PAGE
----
Corporate Business Risk Assessment

Consultant “Evaluation Framework”

  1. People: Who are you?
  2. Performance: What are your returns?
  3. Philosophy: What gives you an edge, or alpha?
  4. Process: How do you implement your philosophy?
  5. Portfolio (optional): Does your portfolio reflect your philosophy and process?


Investment Management as a Factory

Focusing on the investment process to control business risk

If investment management is a factory, then the investment process is its production line. A good investment process is a Deming Process, where all the parts move together in a well choreographed dance.

But it’s also a business… our work focused on implementation steps (2-4) to control business risk:

  1. Alpha generation: What do you buy and sell?
  2. Portfolio construction: How much do you buy and sell?
  3. Trading: Optimizing trading costs.
  4. Review & control: Did all the components of the investment process work as advertised and as a team?


Portfolio Construction

Secrets you never learned in business school

1. Reading your client: What is your actual benchmark?

  • Stated benchmark?
  • Median or average competitor?
  • Cash, or absolute return?
  • Blend of above?

2. Controlling your bets: The object of portfolio construction:

  • Distill and control your intended bets (Macro factor, sector, individual position, e.g. Nortel problem in 1999)
  • Eliminate or minimize your unintended bets


Reverse Engineering Competitors

Positioning vs. competitors to control business risk


Can be done on either a single portfolio or an “average competitor” composite.What we need:

  • Daily returns, e.g. mutual fund
  • Benchmark return
  • Estimate of turnover (fast, slow)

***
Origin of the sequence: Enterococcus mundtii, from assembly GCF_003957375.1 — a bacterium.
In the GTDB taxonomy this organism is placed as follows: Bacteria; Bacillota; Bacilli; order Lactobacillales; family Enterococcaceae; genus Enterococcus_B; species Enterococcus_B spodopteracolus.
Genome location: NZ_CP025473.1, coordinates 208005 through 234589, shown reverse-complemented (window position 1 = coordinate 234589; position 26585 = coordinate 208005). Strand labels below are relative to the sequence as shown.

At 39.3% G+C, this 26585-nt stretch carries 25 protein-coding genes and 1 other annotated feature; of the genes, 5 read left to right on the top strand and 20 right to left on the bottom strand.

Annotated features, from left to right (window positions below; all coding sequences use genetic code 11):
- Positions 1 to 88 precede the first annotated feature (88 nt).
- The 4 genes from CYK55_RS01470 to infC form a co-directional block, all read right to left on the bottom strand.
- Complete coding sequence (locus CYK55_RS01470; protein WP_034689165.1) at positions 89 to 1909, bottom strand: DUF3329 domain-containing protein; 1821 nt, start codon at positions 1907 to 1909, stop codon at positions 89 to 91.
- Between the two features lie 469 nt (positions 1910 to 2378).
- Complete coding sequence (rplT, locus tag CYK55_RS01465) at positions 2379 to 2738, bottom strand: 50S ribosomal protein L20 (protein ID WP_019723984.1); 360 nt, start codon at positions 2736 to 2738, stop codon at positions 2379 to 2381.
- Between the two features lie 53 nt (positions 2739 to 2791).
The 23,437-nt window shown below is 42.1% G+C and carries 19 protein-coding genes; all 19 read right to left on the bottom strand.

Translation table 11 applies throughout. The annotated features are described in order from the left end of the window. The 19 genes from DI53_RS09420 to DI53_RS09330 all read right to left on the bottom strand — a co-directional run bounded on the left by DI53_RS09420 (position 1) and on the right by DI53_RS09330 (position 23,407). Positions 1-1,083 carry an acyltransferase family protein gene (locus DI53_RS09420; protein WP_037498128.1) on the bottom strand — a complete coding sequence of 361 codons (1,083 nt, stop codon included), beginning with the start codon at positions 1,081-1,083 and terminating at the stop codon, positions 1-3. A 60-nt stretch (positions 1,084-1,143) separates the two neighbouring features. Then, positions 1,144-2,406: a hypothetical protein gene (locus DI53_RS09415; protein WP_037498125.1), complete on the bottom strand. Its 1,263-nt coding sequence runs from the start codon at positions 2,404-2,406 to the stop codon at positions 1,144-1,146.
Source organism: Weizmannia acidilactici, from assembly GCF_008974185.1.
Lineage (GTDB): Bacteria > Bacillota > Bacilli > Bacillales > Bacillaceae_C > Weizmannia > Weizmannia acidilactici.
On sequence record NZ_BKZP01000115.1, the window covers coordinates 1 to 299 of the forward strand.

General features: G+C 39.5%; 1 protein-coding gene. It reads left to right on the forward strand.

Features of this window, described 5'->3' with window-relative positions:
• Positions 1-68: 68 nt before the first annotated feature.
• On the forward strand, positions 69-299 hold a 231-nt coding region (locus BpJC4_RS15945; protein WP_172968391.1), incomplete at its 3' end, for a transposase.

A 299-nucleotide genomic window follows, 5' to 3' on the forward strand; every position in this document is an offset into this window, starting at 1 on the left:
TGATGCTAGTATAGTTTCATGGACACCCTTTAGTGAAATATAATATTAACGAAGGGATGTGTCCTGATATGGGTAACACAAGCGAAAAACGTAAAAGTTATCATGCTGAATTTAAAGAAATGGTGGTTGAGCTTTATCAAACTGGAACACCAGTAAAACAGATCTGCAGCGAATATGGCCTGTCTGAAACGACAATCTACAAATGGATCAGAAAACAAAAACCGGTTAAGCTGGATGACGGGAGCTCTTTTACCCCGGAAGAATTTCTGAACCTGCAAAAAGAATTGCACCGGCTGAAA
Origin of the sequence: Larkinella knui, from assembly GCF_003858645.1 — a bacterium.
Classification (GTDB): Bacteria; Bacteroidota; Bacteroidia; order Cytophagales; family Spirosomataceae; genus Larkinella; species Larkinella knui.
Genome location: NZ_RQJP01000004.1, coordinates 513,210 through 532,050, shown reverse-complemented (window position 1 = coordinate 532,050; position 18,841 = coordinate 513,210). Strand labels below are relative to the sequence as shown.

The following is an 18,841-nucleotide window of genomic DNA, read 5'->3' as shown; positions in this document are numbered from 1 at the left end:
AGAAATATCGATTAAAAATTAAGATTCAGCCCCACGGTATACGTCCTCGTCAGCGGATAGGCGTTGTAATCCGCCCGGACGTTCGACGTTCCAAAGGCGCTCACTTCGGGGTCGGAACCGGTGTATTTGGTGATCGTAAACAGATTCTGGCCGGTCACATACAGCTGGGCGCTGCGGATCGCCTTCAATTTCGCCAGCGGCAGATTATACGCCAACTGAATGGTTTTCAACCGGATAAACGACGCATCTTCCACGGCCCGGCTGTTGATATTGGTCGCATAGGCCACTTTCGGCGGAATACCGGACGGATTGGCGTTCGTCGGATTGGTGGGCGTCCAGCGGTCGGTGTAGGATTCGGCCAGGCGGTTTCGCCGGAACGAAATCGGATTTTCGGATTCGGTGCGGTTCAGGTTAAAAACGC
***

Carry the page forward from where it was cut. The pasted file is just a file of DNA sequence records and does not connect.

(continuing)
Trading: Not an afterthought

Letting the trading desk shine

No one-size-fits-all solution:

1. Cost of trading: Focus on the sum of the components

  • Commission: Most visible, but often the lowest cost component
  • Impact: The price of crossing the bid-ask spread (VWAP benchmark)
  • Opportunity: The cost of incomplete trades

2. Execution alpha: Timing your trades

  • The reason for trading (trading with or without information, e.g. alpha from earnings report vs. portfolio re-balancing)
  • The price of chasing overbought or oversold stocks


Execution Alpha: An example

The effects of price momentum on execution timing


When the market is rising, price momentum outperforms

  • Positive returns in up markets
  • Negative returns in down markets
  • Timing the momentum factor: How do you identify up and down markets?


Review and Control

Did all parts of the process work as advertised?

  1. Investment model diagnostics
  2. Portfolio attribution analysis
  3. Portfolio implementation shortfall analysis
  4. Integration: Did all components work together as a team?

Sometimes the greatest learning, or scar tissue, comes from negative performance.



Equity quantitative analyst since 1985

  • CIBC World Markets, quantitative and special situations analyst (1985-1990)
  • Batterymarch Canada, quantitative Canadian equity PM (1990-1994)
  • Batterymarch Financial Management, quantitative global equity PM (1994-2000)
  • Graham Capital Management, long/short equity hedge fund PM (2001-2003)
  • Merrill Lynch, technical research analyst on Institutional Invest ranked team, successor to Bob Farrell (2004-2007)
  • Consultant to hedge funds (2007-present)
  • Qwest Investment Management Corp., (2009-2014)
  • Blogs as Humble Student of the Markets

Broad range of experience

  • Global markets (Canada, US, international, emerging markets)
  • Wide product experience (Institutional, mutual funds, global natural resources)
  • Bottom up stock selection, top down asset, country, sector selection
  • Risk control and portfolio construction
  • Trading cost optimization
  • Product engineering, client service and marketing